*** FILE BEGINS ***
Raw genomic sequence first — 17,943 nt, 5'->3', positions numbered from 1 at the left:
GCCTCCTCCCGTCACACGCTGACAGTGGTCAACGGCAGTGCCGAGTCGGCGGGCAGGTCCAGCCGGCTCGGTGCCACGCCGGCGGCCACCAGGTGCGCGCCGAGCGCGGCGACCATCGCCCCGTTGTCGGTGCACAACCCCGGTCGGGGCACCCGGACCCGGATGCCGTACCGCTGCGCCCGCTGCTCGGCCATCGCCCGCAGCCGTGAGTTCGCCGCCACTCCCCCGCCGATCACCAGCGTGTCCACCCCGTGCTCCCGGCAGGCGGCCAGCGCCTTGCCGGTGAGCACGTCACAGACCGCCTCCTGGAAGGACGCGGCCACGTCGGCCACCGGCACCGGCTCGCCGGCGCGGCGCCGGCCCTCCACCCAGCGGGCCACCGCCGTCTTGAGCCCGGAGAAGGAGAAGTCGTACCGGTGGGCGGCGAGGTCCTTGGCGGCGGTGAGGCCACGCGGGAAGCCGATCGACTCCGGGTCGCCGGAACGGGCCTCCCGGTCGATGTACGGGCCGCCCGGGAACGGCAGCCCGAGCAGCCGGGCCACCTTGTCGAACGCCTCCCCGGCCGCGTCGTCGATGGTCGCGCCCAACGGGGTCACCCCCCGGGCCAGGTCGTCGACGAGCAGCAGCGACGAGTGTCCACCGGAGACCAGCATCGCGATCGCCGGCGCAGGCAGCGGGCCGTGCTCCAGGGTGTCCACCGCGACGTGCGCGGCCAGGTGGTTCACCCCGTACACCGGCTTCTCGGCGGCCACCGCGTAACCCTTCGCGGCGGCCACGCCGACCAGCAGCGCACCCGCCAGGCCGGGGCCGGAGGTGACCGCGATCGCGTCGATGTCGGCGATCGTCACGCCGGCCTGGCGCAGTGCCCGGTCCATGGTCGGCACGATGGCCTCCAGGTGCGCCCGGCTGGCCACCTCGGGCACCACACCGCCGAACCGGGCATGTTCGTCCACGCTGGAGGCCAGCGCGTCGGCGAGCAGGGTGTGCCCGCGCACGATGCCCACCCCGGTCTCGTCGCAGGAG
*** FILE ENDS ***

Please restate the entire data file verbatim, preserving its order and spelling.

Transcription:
Raw genomic sequence first — 17,943 nt, 5'->3', positions numbered from 1 at the left:
GCCTCCTCCCGTCACACGCTGACAGTGGTCAACGGCAGTGCCGAGTCGGCGGGCAGGTCCAGCCGGCTCGGTGCCACGCCGGCGGCCACCAGGTGCGCGCCGAGCGCGGCGACCATCGCCCCGTTGTCGGTGCACAACCCCGGTCGGGGCACCCGGACCCGGATGCCGTACCGCTGCGCCCGCTGCTCGGCCATCGCCCGCAGCCGTGAGTTCGCCGCCACTCCCCCGCCGATCACCAGCGTGTCCACCCCGTGCTCCCGGCAGGCGGCCAGCGCCTTGCCGGTGAGCACGTCACAGACCGCCTCCTGGAAGGACGCGGCCACGTCGGCCACCGGCACCGGCTCGCCGGCGCGGCGCCGGCCCTCCACCCAGCGGGCCACCGCCGTCTTGAGCCCGGAGAAGGAGAAGTCGTACCGGTGGGCGGCGAGGTCCTTGGCGGCGGTGAGGCCACGCGGGAAGCCGATCGACTCCGGGTCGCCGGAACGGGCCTCCCGGTCGATGTACGGGCCGCCCGGGAACGGCAGCCCGAGCAGCCGGGCCACCTTGTCGAACGCCTCCCCGGCCGCGTCGTCGATGGTCGCGCCCAACGGGGTCACCCCCCGGGCCAGGTCGTCGACGAGCAGCAGCGACGAGTGTCCACCGGAGACCAGCATCGCGATCGCCGGCGCAGGCAGCGGGCCGTGCTCCAGGGTGTCCACCGCGACGTGCGCGGCCAGGTGGTTCACCCCGTACACCGGCTTCTCGGCGGCCACCGCGTAACCCTTCGCGGCGGCCACGCCGACCAGCAGCGCACCCGCCAGGCCGGGGCCGGAGGTGACCGCGATCGCGTCGATGTCGGCGATCGTCACGCCGGCCTGGCGCAGTGCCCGGTCCATGGTCGGCACGATGGCCTCCAGGTGCGCCCGGCTGGCCACCTCGGGCACCACACCGCCGAACCGGGCATGTTCGTCCACGCTGGAGGCCAGCGCGTCGGCGAGCAGGGTGTGCCCGCGCACGATGCCCACCCCGGTCTCGTCGCAGGAG